A study in blue

Two years ago I shot a photo at a concert that I have since then used to test various image editing software. It has everything you don’t want: A lot of blue LED light (but also other lights), clipped areas, and dark shadows that easily lose contrast.

RPN_Kick-In_20180830_3392.NEF (9.6 MB)

At the time I shot it I was using Lightroom and it annoys me to no end that it just dealt with it and gave me a usable image and I have no idea how.

(Lightroom 6)

In darktable I managed to get this edit that I like, but I had to use a few very ugly hacks to get it like this. such as

  • Filmicrgb with v3 color science
  • Channel mixer in the pipe before input profile
  • Rec709 as input profile (which makes no sense), the default matrix for my Nikon D300 gives all kinds of nasty artifacts.

(darktable 3.2.1)
RPN_Kick-In_20180830_3392_01.NEF.xmp (12.5 KB)

(darktable 3.2.1, simple edit with scene-referred workflow for comparison)
RPN_Kick-In_20180830_3392_03.NEF.xmp (7.6 KB)

I would of course prefer to make this look good without weird tricks, so I’m hoping that you have suggestions, tricks or other ideas on how to handle an image like this gracefully and get the most out of it.

If I remember correctly RawTherapee did reasonable as well, mainly because I could use Adobe’s DCP profiles with RT.

All these files are licensed Creative Commons, By-Attribution, Non-Commercial, Share-Alike 4.0.

6 Likes

In rawproc:

I have a SSF LUT profile for the Nikon D300s, which improves the blue handling a good bit over the default matrix. Took an aggressive lift with the filmic curve to bring the image up to pleasing viewing, then a bit of nlmeans denoise prior to resize/sharpen for output.

3 Likes

That’s pretty good! I forgot about your LUTs, my camera should have the same sensor as the D300s (and probably the D90) so those SSF’s may be valid for that as well. Can I download those somewhere?

Right here:

I’m collecting all the SSF data I can find and posting it here if the license permits.

2 Likes

Here is a one-click solution using the new color calibration module in dt 3.3.0-git+2036

Yes, of course I could have worked with it more — but wasn’t it interesting
what just one click would do?

Have fun!
Claes in Lund, Sweden

6 Likes

Here a “manual” several clicks solution in darktable.


RPN_Kick-In_20180830_3392.NEF.xmp (7.3 KB)

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RPN_Kick-In_20180830_3392.jpg.out.pp3 (13.9 KB) RawTherapee 5.8

Thanks for this challenge!

1 Like

RPN_Kick-In_20180830_3392 RPN_Kick-In_20180830_3392.NEF.xmp (23.8 KB)

Filmic v4, color calibration, and 2 years of color science R&D:

RPN_Kick-In_20180830_3392.NEF.xmp (22,7 Ko)

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I tried to go for that Bon Jovi - It’s my life look with DT Master :slight_smile:

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Here is my take with darktable master (color calibration to compress gamut, filmic with highlight reconstruction that blooms)
i tried to preserve as much as possible the blue mood and to get smooth transition between shades of blue

Another attempt, using the “colorfulness” tab of color calibration with a negative value on blue instead of gamut compression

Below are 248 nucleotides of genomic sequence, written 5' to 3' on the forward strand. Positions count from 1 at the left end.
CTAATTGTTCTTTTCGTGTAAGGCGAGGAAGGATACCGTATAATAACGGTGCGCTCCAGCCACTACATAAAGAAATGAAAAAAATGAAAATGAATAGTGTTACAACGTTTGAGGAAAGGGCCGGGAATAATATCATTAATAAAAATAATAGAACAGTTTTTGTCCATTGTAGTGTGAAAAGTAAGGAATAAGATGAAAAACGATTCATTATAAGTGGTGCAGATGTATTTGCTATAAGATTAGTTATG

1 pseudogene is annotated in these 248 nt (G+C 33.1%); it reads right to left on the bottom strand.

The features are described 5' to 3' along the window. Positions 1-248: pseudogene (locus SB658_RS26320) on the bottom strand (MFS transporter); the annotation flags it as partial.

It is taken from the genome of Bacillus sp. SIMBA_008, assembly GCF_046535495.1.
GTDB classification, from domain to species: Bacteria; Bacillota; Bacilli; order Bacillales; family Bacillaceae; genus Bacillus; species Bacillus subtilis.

4 Likes

Yes! That is a very valid point [and perhaps worthy of a thread of its own].
Do we really strive for showing clinically “correct” white points & balances & colours
— or do we want to preserve a mood?

Just imagine the scene where Tramp invites Lady to a candle-lit dinner at Tony’s…

Have fun!
Claes in Lund, Sweden

1 Like

Cool to see what everyone makes of this, thanks!

@KristijanZic @rawfiner can you maybe upload the xmp files for your edits as well? Curious to see how you managed it, I especially like the last one.

ART

second trial using @ggbutcher profile

1 Like

@Egocentrix the xmp is included in the jpg (you can import the jpg file in darktable the same way as you would do with an xmp file) :slight_smile:
After some other tests with similar pictures, I think the most efficient way for me to handle those blues is to compress gamut and use a negative value of blue in colorfulness at the same time: using more the gamut compression if I want the pixels to be darker, or more the colorfulness if I want them to be brighter. Though, using colorfulness can give hue shifts, which may or may not be problematic depending on the image. I also usually lower the default middle-tone saturation in filmic for such images.

RPN_Kick-In_20180830_3392 RPN_Kick-In_20180830_3392.NEF.xmp (12.0 KB)

Huh, didn’t know that. Neat. I’ll try some dt3.3/color calibration edits tonight.

Halos look much better with “clip negative RGB from gamut” = off.

For the human perception, it is an advantage that the same things always have the same color. Therefore, the human eye (or better brain) adapts to different lighting conditions trying to identify the “real” colors (that do not exit as such). When adapting the whitepoint, we try to imitate this behavior, to prevent objects from looking “strange”. But the human adaptation has limits, objects at sunset still look somewhat reddish and concerts with lots of blue led lights make the surroundings still appear bluish.
So, I think it is more than preserving “mood”, it’s about making a scene look right according to the human perception.

2 Likes

Interesting discussion. I mostly like to work with captures in their original color context, as the best colorimetric effort of the camera. However, with some images I then like to “go wild” and see what some abstraction will render. Monochrome is a frequent departure, but I have a few early images where I just put them in GIMP and threw G’MIC operators at them until they looked Quite Different… :laughing: